Wild Fable offers apparel, accessories and footwear for young women with products all priced at less than US$40

Wild Fable offers apparel, accessories and footwear for young women with products all priced at less than US$40

US department store retailer Target Corp has set its sights on becoming the ultimate destination for Generation Z – a demographic expected to become the largest consumer segment over the next few years – with two exclusive new clothing lines.

Wild Fable and Original Use are the latest offerings under Target's new finance model, which aims to introduce more than a dozen new brands and promises an overhaul of stores, digital channels and supply chain.

The Minneapolis-based retailer has already launched an exclusive line of affordable maternity fashion, Isabel Maternity by Ingrid & Isabel, denim-based women's lifestyle brand Universal Thread, and JoyLab, its new activewear brand.

Now, the business is targeting the often elusive Generation Z customer. Gen Z holds US$44bn in buying power and is on track to becoming the largest consumer segment over the next few years, representing significant sales growth potential.

Due to launch in August, Wild Fable offers apparel, accessories and footwear for young women with products specifically designed under a "mix and match" approach, and all priced at less than US$40 in sizes 0 to 26W.

Meanwhile, street style-inspired Original Use "empowers young men to experiment with and refine their personal style," says Target. Also due to launch in August, the line ranges from $10-$40 and every item is available in big and tall sizes.

In addition, Target says it is customising its marketing and shopping experiences with younger customers in mind. They love browsing in-person, with some 98% shopping in physical stores, but they're big fans of digital and social media, too, the retailer says, noting it is working on new ways to engage with the demographic.

"The introduction of these new brands provides us with a really exciting opportunity to create stronger relationships with the next generation of guests and show them, authentically, the role Target can play in their lives now and into the future," says Rick Gomez, executive vice president and chief marketing officer, Target. "Younger guests are looking for support to express their creativity and individuality, whether that's what they wear or how they show up in the world. Target can help them do just that by creating brands and experiences that reflect their interests, lives and voices."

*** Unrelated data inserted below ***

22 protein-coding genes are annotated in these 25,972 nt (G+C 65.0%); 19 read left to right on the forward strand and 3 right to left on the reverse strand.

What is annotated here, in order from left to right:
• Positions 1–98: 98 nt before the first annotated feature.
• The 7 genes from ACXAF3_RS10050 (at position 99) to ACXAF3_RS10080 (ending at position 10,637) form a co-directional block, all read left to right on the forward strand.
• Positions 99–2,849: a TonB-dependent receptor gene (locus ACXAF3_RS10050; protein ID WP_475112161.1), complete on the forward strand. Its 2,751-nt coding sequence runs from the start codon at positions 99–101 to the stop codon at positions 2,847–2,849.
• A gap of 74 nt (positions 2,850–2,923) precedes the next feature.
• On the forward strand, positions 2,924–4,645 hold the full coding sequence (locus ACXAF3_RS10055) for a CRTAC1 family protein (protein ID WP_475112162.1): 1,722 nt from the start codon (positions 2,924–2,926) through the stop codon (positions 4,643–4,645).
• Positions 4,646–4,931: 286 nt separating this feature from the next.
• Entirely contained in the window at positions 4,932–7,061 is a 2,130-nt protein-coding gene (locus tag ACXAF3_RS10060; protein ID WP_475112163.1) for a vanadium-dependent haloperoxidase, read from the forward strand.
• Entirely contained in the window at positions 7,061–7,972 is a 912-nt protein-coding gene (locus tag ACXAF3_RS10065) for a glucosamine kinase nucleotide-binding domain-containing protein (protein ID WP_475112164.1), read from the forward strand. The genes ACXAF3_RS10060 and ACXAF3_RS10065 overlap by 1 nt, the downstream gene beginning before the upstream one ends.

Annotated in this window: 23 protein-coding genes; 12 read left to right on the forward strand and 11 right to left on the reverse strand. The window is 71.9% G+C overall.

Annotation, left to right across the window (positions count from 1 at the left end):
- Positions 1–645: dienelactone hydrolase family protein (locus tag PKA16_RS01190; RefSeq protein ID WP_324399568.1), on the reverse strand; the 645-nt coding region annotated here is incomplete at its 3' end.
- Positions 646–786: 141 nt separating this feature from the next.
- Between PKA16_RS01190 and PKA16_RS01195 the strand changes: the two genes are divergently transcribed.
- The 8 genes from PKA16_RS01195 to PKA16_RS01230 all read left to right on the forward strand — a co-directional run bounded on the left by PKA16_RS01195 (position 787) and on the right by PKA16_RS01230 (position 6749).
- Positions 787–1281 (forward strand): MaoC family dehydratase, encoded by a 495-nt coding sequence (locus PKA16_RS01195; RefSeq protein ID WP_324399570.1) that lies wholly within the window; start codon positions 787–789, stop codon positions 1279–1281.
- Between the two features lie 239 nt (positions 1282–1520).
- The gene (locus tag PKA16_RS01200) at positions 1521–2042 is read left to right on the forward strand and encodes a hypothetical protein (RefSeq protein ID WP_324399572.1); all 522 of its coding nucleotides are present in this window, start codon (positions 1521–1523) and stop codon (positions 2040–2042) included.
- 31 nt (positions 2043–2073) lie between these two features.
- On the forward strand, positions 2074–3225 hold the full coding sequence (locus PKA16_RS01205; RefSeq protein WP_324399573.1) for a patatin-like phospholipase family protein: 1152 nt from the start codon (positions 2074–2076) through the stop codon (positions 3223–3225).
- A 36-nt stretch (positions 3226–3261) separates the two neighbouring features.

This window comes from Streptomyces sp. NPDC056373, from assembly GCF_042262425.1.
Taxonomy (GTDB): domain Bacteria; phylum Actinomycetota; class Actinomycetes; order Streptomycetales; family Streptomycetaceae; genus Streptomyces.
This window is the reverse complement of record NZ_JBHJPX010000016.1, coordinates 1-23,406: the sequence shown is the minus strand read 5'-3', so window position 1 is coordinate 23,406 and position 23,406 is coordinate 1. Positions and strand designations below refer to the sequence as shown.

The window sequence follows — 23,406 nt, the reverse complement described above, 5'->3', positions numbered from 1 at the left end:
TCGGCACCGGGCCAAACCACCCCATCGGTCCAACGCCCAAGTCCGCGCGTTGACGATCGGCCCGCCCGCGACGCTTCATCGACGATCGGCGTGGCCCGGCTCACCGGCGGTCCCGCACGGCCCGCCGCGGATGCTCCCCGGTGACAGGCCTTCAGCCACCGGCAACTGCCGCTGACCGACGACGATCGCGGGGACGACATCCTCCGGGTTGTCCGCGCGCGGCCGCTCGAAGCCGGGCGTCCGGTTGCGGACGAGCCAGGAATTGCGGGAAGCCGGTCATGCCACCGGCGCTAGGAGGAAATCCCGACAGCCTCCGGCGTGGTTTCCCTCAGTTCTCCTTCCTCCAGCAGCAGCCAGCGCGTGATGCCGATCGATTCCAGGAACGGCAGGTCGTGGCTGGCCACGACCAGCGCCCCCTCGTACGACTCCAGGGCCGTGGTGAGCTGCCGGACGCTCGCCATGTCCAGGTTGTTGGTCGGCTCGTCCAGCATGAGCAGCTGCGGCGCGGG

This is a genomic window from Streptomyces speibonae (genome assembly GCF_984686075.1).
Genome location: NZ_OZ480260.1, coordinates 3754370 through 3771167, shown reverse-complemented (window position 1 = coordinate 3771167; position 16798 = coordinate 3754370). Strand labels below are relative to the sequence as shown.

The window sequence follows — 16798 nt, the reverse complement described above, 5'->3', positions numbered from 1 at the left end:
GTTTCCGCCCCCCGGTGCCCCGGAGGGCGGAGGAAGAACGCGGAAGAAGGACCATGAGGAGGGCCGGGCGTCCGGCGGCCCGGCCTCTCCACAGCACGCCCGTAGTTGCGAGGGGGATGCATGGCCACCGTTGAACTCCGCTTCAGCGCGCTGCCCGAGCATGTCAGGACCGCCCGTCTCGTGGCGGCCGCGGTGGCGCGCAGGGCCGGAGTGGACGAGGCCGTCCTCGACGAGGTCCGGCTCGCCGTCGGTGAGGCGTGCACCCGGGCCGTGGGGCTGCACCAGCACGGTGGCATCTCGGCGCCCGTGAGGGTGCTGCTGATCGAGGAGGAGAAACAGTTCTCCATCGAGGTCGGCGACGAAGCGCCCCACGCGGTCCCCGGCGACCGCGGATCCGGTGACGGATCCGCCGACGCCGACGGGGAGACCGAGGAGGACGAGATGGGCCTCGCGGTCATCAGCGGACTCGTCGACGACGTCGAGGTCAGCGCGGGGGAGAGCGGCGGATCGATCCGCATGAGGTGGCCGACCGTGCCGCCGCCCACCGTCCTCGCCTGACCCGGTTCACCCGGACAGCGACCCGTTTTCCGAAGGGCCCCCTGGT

Jennifer Sherman, senior vice president of product and strategy at cloud-based unified commerce platform provider Kibo, notes if Target delivers on a promise of a new in-store experience with user-generated content and consistency between social media imagery and the in-store experience, it could flip the script and entice a new generation of shoppers into its stores.

"According to our recent research, consumers are increasingly seeking out a differentiated shopping experience -- one that provides a rich, informative, and personalized online and in-store experience," she adds. "What's more, we have found that 54% of consumers (all consumers, not just Gen Z) prefer to go to a retail store when researching brands, products, or services. It's great to see Target giving due importance to their stores, saying once and for all that the physical store is not dead and that effective retail should be a seamless combination of online and physical assets."

Sherman adds, with this announcement, Target is also accelerating the trend we have long seen of retailers becoming brands and brands becoming retailers, this time with a much more targeted brand strategy.

"Target isn't just leveraging one house brand but building out multiple brands all targeted at different aspects of the same demographic. With these new exclusive lines aimed at Gen Z, as well as their further unification of the online and in-store experience, Target has taken a step to one-up their competitive stance against Amazon, who has been desperately trying to figure out a way to reign in the spending power of youth who don't have credit cards," she says.